China moved to further ease foreign access to its capital markets on Friday, officially combining two major inbound investment schemes and broadening the scope for foreign institutional investment.
The finalized rules, published by The China Securities Regulatory Commission (CSRC), the central bank and the foreign exchange regulator, combine the Qualified Foreign Institutional Investor (QFII) scheme and its yuan-denominated sibling, RQFII. The schemes channel foreign capital into Chinese stocks and bonds.
The new rules, which will take effect on November 1, would also expand investment scope under the combined scheme.
The rule changes “will fundamentally relieve major bottlenecks for foreign institutional investors seeking to invest in China,” said Thomas Fang, head of China Global Markets at UBS.
He said the move will encourage more medium- and long-term funds to enter the Chinese market directly, adding that the new rules will also broaden the investor base in using financial and hedging instruments in China.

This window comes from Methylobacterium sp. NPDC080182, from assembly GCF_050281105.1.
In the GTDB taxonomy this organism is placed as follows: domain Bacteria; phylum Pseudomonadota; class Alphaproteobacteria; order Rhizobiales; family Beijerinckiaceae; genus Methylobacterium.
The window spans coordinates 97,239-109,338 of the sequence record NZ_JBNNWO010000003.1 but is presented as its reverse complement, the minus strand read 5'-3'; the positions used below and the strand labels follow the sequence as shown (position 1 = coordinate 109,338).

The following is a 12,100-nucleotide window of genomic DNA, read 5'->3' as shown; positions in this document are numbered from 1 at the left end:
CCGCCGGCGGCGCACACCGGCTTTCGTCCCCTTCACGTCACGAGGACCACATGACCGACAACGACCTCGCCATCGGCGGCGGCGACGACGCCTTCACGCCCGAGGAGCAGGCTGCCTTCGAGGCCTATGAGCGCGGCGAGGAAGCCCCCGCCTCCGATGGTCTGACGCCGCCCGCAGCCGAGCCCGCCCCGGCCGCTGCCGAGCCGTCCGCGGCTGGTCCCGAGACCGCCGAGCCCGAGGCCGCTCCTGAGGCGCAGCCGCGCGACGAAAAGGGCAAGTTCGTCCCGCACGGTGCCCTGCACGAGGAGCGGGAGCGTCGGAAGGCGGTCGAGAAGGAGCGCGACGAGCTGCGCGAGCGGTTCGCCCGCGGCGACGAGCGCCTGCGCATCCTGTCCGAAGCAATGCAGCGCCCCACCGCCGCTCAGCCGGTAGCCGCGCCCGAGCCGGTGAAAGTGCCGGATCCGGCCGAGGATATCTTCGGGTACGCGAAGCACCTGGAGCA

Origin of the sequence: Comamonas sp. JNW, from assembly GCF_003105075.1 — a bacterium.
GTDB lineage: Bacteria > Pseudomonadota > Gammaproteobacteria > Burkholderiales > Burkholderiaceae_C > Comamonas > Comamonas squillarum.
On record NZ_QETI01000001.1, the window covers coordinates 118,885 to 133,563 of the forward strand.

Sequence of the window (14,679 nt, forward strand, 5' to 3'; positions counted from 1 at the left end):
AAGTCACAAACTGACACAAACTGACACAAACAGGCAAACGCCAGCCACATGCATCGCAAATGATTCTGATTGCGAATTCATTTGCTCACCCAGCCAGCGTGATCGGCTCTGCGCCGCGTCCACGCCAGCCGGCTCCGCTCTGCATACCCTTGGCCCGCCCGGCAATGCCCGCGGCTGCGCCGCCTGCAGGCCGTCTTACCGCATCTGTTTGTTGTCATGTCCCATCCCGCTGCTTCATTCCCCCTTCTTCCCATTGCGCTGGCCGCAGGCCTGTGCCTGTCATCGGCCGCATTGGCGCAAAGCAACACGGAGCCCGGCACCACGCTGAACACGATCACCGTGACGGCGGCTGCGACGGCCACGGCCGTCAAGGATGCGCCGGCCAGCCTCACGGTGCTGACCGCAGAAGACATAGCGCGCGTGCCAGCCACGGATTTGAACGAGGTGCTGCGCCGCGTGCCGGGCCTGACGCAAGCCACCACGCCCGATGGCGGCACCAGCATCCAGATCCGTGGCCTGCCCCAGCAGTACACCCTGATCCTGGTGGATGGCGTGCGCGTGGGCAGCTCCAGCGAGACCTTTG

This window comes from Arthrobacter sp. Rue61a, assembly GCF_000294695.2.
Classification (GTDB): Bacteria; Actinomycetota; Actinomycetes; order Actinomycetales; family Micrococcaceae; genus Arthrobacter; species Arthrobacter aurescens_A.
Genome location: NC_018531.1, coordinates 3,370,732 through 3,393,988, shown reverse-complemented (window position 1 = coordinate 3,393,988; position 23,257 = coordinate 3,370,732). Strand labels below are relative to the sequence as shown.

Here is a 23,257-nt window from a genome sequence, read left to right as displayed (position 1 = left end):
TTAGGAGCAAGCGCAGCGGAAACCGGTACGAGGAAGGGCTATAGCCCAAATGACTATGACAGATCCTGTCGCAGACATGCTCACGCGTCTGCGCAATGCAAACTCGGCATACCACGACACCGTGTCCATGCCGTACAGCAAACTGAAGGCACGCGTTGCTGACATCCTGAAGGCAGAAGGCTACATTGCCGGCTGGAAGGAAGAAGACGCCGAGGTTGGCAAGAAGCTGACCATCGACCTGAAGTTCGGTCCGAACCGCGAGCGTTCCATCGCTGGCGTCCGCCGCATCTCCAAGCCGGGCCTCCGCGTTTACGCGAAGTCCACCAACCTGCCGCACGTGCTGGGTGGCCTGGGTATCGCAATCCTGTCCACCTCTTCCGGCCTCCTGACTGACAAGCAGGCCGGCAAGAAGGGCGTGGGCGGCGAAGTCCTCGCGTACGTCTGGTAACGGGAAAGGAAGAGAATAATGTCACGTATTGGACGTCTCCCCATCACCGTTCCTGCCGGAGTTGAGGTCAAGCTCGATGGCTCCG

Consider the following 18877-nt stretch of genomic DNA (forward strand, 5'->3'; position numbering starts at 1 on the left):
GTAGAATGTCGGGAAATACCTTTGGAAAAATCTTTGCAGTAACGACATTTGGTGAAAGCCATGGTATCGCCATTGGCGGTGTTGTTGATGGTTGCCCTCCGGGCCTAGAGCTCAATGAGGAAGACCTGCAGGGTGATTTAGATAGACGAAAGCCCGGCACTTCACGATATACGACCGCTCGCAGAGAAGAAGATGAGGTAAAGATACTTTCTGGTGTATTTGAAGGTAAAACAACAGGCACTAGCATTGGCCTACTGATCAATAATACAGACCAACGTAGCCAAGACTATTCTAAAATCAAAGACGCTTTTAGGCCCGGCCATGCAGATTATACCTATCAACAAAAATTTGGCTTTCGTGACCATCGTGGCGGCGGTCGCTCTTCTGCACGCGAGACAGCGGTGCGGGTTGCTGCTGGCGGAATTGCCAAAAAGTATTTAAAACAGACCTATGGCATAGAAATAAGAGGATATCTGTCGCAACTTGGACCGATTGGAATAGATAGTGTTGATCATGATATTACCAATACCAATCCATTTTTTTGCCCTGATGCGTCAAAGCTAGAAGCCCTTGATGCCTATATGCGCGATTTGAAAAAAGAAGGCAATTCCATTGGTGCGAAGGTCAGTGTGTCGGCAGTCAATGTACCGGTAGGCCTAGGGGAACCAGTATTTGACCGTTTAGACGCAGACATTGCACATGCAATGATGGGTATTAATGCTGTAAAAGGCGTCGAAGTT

The announcement coincides with FTSE’s decision earlier in the day to include Chinese government bonds in its flagship World Government Bond Index. Goldman Sachs estimates China’s inclusion could drive 140 billion U.S. dollars into the mainland bonds over the inclusion period.
The rules also lower the threshold for overseas applicants and simplify the vetting process.
Investors will be allowed to buy securities traded on Beijing’s New Third Board and invest in private funds or conduct bond repurchase transactions.
In addition, foreign institutions will also have access to derivatives, including financial futures, commodity futures and options, according to the new rules.
QFII and RQFII were adopted in 2003 and 2011, respectively, in an effort to gradually open China’s capital market. The pace for China’s financial reforms has proven to be intact from the coronavirus pandemic. The country has removed QFII and RQFII quotas and launched the Wealth Management Connect pilot scheme earlier this year.
Moreover, China’s effective epidemic prevention and relative optimistic economic outlook have led to a growing appetite for Chinese stocks among global investors in an environment of ultra-low interest rates. Foreign holdings of Chinese stocks and bonds increased by 50 percent and 28 percent respectively by the end of June compare with a year earlier, data from information provider Wind showed.